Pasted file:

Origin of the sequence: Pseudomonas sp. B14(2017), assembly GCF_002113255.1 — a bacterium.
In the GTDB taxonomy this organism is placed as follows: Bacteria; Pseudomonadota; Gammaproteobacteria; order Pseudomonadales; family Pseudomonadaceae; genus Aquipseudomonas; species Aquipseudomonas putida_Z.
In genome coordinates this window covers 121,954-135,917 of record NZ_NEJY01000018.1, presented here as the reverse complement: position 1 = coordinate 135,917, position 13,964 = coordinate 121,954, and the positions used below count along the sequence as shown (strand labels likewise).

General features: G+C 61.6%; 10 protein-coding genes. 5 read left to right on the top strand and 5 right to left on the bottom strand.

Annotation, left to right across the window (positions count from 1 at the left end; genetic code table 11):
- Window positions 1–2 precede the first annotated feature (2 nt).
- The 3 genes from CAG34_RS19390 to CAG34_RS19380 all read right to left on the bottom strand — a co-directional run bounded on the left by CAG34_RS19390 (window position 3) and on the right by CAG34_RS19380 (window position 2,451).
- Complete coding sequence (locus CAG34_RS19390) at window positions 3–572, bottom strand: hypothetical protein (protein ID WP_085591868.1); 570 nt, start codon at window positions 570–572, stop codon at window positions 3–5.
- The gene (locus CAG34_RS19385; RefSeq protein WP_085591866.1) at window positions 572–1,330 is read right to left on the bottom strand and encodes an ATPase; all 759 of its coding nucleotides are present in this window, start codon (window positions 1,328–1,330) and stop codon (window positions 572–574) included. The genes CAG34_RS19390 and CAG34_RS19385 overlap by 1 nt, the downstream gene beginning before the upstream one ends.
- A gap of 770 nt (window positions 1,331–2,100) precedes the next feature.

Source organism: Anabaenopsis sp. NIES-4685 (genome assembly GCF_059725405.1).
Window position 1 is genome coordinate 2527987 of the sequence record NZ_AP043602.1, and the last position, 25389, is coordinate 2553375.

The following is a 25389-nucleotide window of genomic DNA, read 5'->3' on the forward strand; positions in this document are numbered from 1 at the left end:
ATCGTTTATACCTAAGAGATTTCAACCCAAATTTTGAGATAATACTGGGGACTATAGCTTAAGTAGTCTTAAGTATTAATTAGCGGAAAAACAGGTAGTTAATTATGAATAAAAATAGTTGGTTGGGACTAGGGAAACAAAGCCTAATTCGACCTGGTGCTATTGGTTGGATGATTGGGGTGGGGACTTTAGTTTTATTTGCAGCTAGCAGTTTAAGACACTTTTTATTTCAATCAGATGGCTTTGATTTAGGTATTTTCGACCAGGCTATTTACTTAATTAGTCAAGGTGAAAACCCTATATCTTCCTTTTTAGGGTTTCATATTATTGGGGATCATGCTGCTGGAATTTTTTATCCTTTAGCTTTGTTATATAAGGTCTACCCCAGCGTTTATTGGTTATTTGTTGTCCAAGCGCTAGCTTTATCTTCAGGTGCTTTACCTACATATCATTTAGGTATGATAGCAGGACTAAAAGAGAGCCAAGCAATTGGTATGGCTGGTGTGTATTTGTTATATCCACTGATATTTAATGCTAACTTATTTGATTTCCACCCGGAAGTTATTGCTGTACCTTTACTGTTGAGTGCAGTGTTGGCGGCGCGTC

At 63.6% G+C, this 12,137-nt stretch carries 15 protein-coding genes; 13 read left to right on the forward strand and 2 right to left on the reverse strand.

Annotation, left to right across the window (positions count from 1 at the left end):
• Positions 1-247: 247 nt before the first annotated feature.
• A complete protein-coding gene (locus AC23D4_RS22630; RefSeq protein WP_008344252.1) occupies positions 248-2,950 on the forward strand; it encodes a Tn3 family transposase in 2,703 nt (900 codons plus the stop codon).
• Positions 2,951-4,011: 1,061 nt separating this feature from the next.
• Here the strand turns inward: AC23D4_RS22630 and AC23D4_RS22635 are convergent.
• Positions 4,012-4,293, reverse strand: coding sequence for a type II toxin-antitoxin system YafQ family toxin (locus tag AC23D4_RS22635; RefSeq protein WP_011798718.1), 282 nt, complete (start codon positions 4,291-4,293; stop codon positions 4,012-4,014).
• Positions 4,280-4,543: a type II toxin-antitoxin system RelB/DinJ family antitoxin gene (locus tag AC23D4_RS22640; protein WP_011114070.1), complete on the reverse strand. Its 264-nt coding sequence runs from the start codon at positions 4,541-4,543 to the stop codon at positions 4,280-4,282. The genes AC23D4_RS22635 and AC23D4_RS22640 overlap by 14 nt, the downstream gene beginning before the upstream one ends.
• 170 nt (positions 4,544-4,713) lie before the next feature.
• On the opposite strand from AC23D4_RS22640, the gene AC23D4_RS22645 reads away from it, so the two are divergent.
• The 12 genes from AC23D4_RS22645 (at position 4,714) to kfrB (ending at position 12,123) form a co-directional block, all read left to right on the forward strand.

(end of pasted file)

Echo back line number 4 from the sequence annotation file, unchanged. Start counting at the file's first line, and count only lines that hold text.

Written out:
General features: G+C 61.6%; 10 protein-coding genes. 5 read left to right on the top strand and 5 right to left on the bottom strand.